Transportation history focus for next museum talk

Early transportation, including railway travel, will be discussed at Tuesday night's session. (Submitted photo)

By Adam Prudhomme
Staff Reporter

Lennox and Addington County’s earliest transportation methods will be the topic of discussion at next week’s Tuesday Night at The Museum.

Author, photographer and archaeologist Steve Manders will present ‘The First Spike,’ which will cover the very early days’ ‘spacial dynamics’, which looks at how transportation evolved with the industry of the time.

“The time frame is the very earliest transportation, even going back to Champlain, and working my way up to 1900,” said Manders. “(The presentation will cover) a lot of the native canoe routes, early logging routes which then evolved into the earliest roads, floating log bridges, corduroy roads and then along came the early days of the train.”

The topic is of great interest to Manders, who has spent much of his retirement kayaking deep into the river ways of eastern Ontario in search of old logging sites, abandoned train stations and school houses. His passion is finding ‘the first spike’ of old rain lines that have long since been forgotten. He’s compiled his findings and photographs into a book by that same The First Spike title, which will be available for sale at his presentation.

“I’ve tracked down 62 ghost railways, those are railways that operated in eastern Ontario, east of Toronto, east of Georgian Bay, south of the Ottawa River,” said Manders. “There are 75 still standing original train stations, many of them now used as homes. By ‘still standing’ I mean that 99 per cent of them are gone so finding the ones that are still standing is no small task.”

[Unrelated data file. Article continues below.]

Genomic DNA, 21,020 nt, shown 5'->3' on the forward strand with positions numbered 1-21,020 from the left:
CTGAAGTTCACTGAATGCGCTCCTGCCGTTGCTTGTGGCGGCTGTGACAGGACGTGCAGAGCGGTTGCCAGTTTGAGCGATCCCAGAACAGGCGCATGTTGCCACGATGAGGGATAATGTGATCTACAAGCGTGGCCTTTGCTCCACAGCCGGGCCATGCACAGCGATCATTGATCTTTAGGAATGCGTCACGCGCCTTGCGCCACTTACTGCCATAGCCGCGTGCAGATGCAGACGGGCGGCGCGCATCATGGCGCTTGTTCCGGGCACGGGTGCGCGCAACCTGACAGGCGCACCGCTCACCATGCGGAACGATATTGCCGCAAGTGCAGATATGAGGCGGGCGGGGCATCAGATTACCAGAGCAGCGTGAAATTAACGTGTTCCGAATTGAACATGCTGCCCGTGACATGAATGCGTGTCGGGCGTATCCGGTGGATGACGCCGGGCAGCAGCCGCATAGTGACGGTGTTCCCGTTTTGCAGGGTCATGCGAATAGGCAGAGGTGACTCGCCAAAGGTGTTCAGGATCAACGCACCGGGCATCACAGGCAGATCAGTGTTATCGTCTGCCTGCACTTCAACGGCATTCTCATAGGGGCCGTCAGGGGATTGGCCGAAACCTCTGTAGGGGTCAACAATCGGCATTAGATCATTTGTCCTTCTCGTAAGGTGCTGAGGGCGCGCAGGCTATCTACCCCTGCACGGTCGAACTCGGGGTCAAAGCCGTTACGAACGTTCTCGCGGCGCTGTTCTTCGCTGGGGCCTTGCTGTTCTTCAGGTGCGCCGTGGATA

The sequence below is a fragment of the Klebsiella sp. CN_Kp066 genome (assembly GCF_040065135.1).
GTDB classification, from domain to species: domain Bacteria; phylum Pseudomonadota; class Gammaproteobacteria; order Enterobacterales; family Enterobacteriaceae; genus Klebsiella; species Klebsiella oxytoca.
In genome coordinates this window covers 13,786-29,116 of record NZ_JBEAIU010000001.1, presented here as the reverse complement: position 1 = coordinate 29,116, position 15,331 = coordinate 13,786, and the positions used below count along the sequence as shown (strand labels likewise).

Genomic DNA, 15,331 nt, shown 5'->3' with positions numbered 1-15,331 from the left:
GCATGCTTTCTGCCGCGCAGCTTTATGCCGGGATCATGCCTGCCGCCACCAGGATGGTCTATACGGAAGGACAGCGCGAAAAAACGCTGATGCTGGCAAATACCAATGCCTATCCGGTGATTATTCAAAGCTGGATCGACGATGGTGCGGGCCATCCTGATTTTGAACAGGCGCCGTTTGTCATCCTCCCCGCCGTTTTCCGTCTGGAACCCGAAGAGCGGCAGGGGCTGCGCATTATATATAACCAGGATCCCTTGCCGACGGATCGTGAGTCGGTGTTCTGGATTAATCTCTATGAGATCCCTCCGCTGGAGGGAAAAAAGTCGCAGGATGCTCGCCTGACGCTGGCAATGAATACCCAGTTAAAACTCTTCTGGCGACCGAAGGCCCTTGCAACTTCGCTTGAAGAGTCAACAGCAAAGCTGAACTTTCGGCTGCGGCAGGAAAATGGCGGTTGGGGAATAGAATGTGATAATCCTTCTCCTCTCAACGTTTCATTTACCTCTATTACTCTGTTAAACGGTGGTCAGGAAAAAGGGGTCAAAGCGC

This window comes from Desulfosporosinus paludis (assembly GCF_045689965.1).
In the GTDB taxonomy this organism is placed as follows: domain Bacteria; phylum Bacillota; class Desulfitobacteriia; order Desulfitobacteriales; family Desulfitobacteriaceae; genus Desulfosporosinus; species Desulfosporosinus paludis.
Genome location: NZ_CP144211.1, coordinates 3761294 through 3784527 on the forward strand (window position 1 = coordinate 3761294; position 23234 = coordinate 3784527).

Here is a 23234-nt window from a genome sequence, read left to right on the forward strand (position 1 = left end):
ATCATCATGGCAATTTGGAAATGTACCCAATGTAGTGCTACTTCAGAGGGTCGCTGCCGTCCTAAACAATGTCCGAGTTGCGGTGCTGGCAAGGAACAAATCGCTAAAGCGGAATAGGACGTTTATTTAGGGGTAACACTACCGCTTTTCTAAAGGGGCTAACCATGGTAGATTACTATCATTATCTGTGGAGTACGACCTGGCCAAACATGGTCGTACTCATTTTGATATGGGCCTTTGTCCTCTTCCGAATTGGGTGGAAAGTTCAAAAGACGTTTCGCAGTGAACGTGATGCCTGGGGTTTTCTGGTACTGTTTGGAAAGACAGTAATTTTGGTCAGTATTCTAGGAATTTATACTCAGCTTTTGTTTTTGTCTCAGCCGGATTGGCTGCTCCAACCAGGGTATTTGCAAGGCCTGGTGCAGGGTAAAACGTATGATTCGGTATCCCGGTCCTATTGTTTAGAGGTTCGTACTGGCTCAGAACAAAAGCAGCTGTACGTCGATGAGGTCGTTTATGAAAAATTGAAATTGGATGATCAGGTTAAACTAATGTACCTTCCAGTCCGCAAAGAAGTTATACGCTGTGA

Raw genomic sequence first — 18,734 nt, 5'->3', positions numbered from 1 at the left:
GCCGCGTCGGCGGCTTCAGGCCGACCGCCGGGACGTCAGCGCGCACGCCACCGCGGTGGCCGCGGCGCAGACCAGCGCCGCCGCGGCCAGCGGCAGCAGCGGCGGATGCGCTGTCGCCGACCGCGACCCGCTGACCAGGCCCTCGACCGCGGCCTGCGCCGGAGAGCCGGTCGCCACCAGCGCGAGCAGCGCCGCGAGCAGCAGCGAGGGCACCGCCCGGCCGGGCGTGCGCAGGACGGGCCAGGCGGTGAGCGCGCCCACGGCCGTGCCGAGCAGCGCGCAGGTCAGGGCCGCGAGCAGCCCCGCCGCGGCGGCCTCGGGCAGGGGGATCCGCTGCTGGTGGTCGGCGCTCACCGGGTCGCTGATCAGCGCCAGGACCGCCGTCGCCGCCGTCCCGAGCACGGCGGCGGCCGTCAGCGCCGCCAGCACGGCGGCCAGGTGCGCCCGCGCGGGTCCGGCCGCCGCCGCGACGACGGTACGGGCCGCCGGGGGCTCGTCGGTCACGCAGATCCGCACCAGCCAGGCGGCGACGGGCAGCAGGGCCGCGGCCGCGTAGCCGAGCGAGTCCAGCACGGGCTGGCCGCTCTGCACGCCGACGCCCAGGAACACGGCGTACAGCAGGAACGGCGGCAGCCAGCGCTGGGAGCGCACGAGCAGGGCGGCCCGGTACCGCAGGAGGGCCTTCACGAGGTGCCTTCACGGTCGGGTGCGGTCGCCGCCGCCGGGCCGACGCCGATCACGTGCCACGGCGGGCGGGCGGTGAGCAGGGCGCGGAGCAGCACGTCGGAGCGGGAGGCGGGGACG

Much of his presentation is based on research he’s done himself, hiking or kayaking to abandoned sites and not simply reading through old archives. He’d led several historical digs, with plans to do another one later this month at the site of an old logging company in Cloyne.

“There are books on railways, there are books on historical houses, there are books on important old people,” said Manders. “I have no found another historical book anywhere that deals with the subject of early transportation in Frontenac County, Lennox and Addington County and the other surrounding counties in the method that I have done.”

He says he’ll tailor Tuesday’s presentation to cover the history of L&A’s early transportation, delving into the history of early logging companies from Deseronto and Cloyne. His power point presentation will include several photographs he’s taken during his excursions into forgotten historical sites, way off the beaten path.

He’ll also speak to the early days of the railway system, when businessmen got together and decided to clear cut a forest and build tracks in hopes of finding a mother load of precious irons and timber hidden deep in the woods. He’ll cover what was there 150 years ago and what still remains today.

Admission to his presentation is $3 at the museum door, which is located at 97 Thomas Street E in Napanee.

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